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  1. kalenjin shared this story from Quartz.

    A man visits stand of US firm IBM at CeBIT computer fair in Hanover

    Blockchain tech has been a buzzword for much of the last two years, as industries ranging from big banks to utilities try to shoehorn it into their existing infrastructures. Now IBM is announcing two new projects that finally put the technology to the test in the marketplace.

    The first deal involves Canada’s major banks, telcos, and government agencies, who are using digital identity services from a firm called SecureKey. Later this year, customers of these services can opt-in to a blockchain-powered system, provided by SecureKey and IBM, which will verify their identities. They can then decide how much and what personal data to share with other companies who use the digital identity system. As an example of how the system works, SecureKey says a bank customer would be able to share his data with a utility to open an account, removing the need to go through a separate verification process.

    The second deal uses an IBM blockchain for a carbon-trading platform in China, jointly developed with a company called Beijing Energy-Blockchain Labs. The platform is touted as a more efficient way to trade carbon assets because it provides a cheaper way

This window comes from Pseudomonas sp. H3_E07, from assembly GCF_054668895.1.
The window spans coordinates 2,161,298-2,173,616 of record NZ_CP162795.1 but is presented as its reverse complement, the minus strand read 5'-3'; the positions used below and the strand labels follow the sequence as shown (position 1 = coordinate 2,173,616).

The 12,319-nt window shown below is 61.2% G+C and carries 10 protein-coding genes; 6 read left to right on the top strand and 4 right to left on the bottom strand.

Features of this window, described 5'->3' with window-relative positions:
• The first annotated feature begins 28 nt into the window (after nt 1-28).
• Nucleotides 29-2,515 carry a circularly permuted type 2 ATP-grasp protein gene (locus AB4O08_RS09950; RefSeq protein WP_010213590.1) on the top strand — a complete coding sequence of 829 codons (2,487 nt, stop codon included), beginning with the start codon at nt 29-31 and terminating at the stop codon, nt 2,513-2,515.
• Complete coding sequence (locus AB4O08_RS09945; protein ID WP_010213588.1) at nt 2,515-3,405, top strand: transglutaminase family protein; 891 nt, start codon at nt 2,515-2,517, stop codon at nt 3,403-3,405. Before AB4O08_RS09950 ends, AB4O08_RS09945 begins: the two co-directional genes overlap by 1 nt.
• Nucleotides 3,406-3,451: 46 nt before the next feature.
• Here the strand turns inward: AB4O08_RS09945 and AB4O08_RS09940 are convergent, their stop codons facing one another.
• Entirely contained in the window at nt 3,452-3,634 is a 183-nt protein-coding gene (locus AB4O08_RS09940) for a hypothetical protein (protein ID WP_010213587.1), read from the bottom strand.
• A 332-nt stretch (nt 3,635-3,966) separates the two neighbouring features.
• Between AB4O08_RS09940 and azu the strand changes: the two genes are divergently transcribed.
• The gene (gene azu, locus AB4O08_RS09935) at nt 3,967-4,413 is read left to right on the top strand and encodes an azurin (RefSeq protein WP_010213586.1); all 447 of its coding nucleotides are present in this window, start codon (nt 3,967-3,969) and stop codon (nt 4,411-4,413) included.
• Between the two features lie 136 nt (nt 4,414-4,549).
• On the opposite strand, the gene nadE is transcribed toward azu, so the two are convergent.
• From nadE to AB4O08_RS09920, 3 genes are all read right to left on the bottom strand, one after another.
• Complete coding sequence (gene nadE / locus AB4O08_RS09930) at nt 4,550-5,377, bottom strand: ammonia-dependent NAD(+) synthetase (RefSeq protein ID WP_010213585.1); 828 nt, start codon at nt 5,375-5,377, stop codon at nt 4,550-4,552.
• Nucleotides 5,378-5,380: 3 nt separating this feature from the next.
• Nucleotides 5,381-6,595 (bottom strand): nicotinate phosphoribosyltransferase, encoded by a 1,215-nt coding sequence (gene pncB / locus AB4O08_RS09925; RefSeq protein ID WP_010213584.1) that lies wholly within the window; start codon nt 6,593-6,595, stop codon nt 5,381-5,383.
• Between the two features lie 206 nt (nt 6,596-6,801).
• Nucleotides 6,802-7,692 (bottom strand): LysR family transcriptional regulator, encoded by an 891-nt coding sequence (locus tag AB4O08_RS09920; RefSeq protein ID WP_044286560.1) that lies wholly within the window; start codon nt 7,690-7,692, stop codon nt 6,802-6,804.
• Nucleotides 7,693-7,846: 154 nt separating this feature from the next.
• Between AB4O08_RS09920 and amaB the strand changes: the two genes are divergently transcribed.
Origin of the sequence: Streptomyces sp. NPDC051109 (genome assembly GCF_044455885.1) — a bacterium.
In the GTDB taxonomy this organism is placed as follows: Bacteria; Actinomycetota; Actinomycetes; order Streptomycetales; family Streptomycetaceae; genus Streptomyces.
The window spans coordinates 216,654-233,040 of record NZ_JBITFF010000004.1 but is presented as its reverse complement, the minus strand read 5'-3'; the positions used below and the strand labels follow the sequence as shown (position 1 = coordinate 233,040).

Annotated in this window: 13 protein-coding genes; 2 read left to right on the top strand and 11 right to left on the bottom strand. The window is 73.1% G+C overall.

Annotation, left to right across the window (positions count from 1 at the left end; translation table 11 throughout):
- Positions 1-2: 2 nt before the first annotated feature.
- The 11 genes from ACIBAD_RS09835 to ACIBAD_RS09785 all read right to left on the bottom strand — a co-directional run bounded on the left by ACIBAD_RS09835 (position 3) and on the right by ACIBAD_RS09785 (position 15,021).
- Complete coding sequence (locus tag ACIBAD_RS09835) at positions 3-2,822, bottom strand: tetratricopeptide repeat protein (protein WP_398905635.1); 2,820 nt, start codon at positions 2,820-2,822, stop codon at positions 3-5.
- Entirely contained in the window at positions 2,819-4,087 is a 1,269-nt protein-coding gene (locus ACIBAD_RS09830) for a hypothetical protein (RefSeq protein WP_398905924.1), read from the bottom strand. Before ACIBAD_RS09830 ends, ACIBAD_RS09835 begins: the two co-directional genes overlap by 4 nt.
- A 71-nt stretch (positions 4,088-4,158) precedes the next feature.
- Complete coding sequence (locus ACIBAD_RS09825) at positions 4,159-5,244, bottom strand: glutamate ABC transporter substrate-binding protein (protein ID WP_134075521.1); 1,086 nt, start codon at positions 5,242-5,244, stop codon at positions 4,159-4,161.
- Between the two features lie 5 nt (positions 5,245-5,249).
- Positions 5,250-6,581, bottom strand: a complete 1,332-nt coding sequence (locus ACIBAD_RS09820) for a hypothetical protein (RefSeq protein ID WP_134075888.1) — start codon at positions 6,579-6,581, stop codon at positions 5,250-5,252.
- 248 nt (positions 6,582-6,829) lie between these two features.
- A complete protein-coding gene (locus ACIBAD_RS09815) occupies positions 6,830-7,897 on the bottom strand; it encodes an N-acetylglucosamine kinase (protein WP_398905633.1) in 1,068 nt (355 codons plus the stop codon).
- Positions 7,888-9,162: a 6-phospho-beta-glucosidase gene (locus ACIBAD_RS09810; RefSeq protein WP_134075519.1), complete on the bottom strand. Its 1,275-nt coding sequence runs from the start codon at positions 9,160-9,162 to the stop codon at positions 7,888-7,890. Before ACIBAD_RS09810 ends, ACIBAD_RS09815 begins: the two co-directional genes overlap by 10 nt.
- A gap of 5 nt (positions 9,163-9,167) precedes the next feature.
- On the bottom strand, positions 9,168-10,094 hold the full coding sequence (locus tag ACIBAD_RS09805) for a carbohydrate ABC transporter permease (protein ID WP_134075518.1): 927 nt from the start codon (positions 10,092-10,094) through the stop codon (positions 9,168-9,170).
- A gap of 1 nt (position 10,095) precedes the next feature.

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  2. kalenjin shared this story from FlowingData.

    Everyone has his or her own timeline, but here it is in general for Americans. Read More

  3. kalenjin shared this story from The Big Picture.

    Source: How Much

    The post The World Map of Billionaires appeared first on The Big Picture.

  4. kalenjin shared this story from Quartz.

    Teddy bear trade show Euro Teddy 2016

    Each year, the European Commission releases a report of the withdrawn or recalled products that triggered the most notifications on the European Rapid Alert system. The bad news is that this year, toys set off the most alerts because they are choking hazards. The good news is that the total number of alerts is slightly down, and alerts for products made in China, the biggest source of dangerous products, is significantly down.

    These are the most dangerous non-food consumer goods in Europe for 2016:

    These are the hazards posed by toys, the product category with the most safety alerts:

    These are the most common risks posed by dangerous products in Europe. According to the commission, the “injuries” category is mainly linked to motor vehicles.

    Where are all those dangerous goods from? China by a long shot, but of course, China makes most of the world’s stuff. Slightly more disturbing is the high number of alerts of “unknown”

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  5. kalenjin shared this story from Bitcoin Magazine.